3. Account for soil residual N (0-24″) (e.g., soil N = 40 lbs N)
  4. Do you check nodulation in dry beans? (If no, skip to #6 and adopt as part of your scouting routine in 2023)
  5. Were your previous dry bean crops nodulated? (If yes, give a 40% N credit for biological N fixation by multiplying N uptake in #2 by 0.40 = 36 lbs N)
  6. Is your soil pH greater than 6.0? (If no, nodulation and N fixation capacity may be reduced and you should not rely on an N credit from #5)
  7. From N uptake (#2), subtract residual soil N (#3) and N credit (#5). This is your remaining N requirement (e.g., 90 – 40 – 36 = 14 lbs N/ac)
    1. If <20 lbs N/ac, N may be supplied through mineralization and deep N
    2. If >20 lbs N/ac, apply as fertilizer N
MacMillan 2023 Working Draft

In 2023, MPSG’s On-Farm Network has five trials planned to investigate dry bean nitrogen fertility on-farm. One black bean nitrogen trial near Deloraine is comparing 0, 35, 70 and 100 lbs N/ac fertilizer rates and four dry bean inoculant trials are planned in central and western Manitoba that will evaluate a liquid inoculant product vs. untreated dry beans. Stay tuned for effects on nodulation, lowest pod heights and yield!

Research conducted by Dr. Ramona Mohr, AAFC-Brandon (2021-2022), Kristen MacMillan, MPSG’s Agronomist-in-Residence, University of Manitoba (2017-2019) and the On-Farm Network (2019-2021).

Residue Management and Preceding Crop Ahead of Dry Beans

At Carman and Portage (2017-2020), pinto beans were grown following four crop residues (wheat, canola, corn, pinto beans) that had been split into tilled and direct seed/no-till treatments.

  • Previous crop did not affect pinto bean yield, but did influence grassy weed density and root rot severity. Grass weed density was lower when beans followed corn (13 plants/ft²) compared to beans following wheat (47 plants/ft²). Root rot severity was the greatest in pinto beans following pinto beans and lowest in beans following corn.
  • Residue management: In two out of six site-years direct-seeded (no-till) pintos yielded 10-17% greater than those seeded into tilled crop stubble. Pinto beans likely benefitted from some moisture conservation contributing to yield advantages. At other sites, pinto yields were the same regardless of tillage practice. Grass weed density in tilled treatments were double that of the direct-seeded beans.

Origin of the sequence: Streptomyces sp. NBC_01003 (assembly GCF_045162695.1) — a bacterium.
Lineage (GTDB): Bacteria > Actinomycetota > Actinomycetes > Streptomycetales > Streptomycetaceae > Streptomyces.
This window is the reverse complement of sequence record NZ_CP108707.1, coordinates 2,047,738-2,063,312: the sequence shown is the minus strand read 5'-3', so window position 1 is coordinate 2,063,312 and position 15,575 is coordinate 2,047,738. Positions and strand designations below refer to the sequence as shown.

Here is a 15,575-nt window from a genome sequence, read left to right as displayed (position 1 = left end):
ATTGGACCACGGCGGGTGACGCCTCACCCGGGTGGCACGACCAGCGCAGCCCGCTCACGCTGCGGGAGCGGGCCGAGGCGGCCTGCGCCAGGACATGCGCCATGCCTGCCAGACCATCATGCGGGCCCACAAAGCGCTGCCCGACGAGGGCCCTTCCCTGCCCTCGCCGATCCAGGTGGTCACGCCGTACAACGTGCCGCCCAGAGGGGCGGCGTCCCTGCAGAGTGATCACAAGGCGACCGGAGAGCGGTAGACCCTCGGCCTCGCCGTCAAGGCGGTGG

• Read more: Preceding Crop and Residue Management Effects on Dry Beans →

Research conducted by Kristen MacMillan, MPSG’s Agronomist-in-Residence, University of Manitoba (2017-2019).

Late Spring Frosts

Peas and faba beans have good frost tolerance, as their growing points are located below ground. If damaged, pea and faba bean plants can regrow from the seed below ground, or from the scale nodes if the main stem has been damaged. For crops with more advanced development, this can negatively influence crop uniformity.

Soybeans and dry beans are susceptible to frost damage because their growing points are located above ground. At this time, dry bean crops have not emerged yet and are safe from frost, but emerged soybean seedlings are at risk of damage. The level of damage incurred will depend on the severity and duration of freezing temperatures. Temperatures lower than -2°C are considered to be a hard or killing frost, and there is a risk of severe damage if these temperatures persist for more than 2 hours.

Scout your soybean fields 3-5 days after the frost event to assess the growing points and plant stand. Count the number of healthy plants and those that have green tissue and show signs of regrowth. If plant populations are very low (<80,000 plants/ac), re-seeding or topping up plant stands should be considered.


  • Duration of cool temperatures – longer duration of freezing temperatures can cause more damage.
  • Soil moisture – moisture in the soil will retain heat.
  • Wind speed – stronger wind can reduce the severity of frost.
  • Cloud cover – more nighttime cloud cover can reduce plant damage.

Assessing Early-Season Frost Damage →

Quick Links to Production Resources


Field Peas

Dry Beans

Faba Beans